I will fact-check for you. [Ed.: He’s right!]
Okay, thank you. One of the things that’s tough about theatrical releases is, it’s not in every theater. You really have to track it down. So people in big cities, they can see the movie how it’s meant to be seen, on a big screen with the sound and everything, and then people who don’t live in that area can also be able to see it and not have to wait an extra couple weeks. That way it makes it easier on me to talk about it and then say, “Everyone can go see it. If you’re in a city, you can go see it at the theater. And if you’re not in a city, or you’re a lazybones, watch it in the comfort of your own home.”
I Am I was written and directed by your friend Simon Helberg’s wife, Jocelyn Towne, who raised over $100,000 to make the movie through a Kickstarter campaign. What was it about her campaign that you think made it so successful?
Actually, Jocelyn did this really ingenious thing. The Kickstarter video that she made was awesome. It was all one shot. We choreographed it within an inch of our lives and we did it maybe six times and it was a really beautiful, well-done thing. It was fun and funny, even though the movie’s not a comedy — it has funny moments, but it’s not a comedy. But it showed people that she had a vision and that she’s a good director and that she’s able to put something together that is pleasurable to watch. And that was done sort of at the dawn of Kickstarter — at least, I had never heard of people asking for that much money before. I had only heard of people getting $10,000, $20,000. I think that I had only ever donated on Kickstarter for bands and stuff like that. Now, with Veronica Mars, people can ask for $1 million, $2 million. But at the end of the month, Jocelyn had raised around $111,000, so that was amazing.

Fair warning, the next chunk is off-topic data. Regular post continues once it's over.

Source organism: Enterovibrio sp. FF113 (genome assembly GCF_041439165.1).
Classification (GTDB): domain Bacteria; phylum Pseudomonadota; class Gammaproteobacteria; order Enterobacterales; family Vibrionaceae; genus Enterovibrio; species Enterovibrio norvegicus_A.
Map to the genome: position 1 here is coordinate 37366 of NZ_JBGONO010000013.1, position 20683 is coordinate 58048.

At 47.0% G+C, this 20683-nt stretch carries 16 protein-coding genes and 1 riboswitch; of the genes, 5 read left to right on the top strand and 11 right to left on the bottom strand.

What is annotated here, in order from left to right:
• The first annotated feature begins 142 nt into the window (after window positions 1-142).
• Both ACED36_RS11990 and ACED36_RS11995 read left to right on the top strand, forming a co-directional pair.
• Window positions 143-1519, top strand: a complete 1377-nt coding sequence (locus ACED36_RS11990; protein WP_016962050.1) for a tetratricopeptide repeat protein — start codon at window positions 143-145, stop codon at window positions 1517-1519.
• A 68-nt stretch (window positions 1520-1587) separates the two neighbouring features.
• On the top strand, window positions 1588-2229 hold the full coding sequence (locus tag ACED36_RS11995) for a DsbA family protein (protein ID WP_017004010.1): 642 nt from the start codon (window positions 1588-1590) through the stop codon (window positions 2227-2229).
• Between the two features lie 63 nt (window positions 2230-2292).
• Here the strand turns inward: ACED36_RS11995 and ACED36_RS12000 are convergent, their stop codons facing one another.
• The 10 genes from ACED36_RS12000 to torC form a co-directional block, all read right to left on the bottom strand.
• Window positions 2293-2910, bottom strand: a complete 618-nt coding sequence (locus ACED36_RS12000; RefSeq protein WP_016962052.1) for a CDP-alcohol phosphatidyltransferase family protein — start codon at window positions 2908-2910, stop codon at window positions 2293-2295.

It sounds like the video gave people a reason to buy into the Kickstarter campaign beyond, Hey, I’m a famous person and you recognize me, so give me money to make this movie.
Absolutely. With a good Kickstarter campaign, you feel involved. You’re on an email list, you get updates, a lot of times they’ll sign you up for a private Instagram account to show them recording the album or making the movie. So you really become part of a family. Jocelyn’s video made it seem like a fun group of people to be in a family with.
Had you and Simon ever acted together in a movie before?
Never together. We both got parts in the first movie that either of us ever did. It was a movie called Mumford that Lawrence Kasdan directed. We were both in high school and we both got these parts in it, but we never actually worked together. Simon and Jocelyn also wrote and directed a movie called We’ll Never Have Paris that I was in, so that was really fun, to finally get to work with one of my best and oldest friends.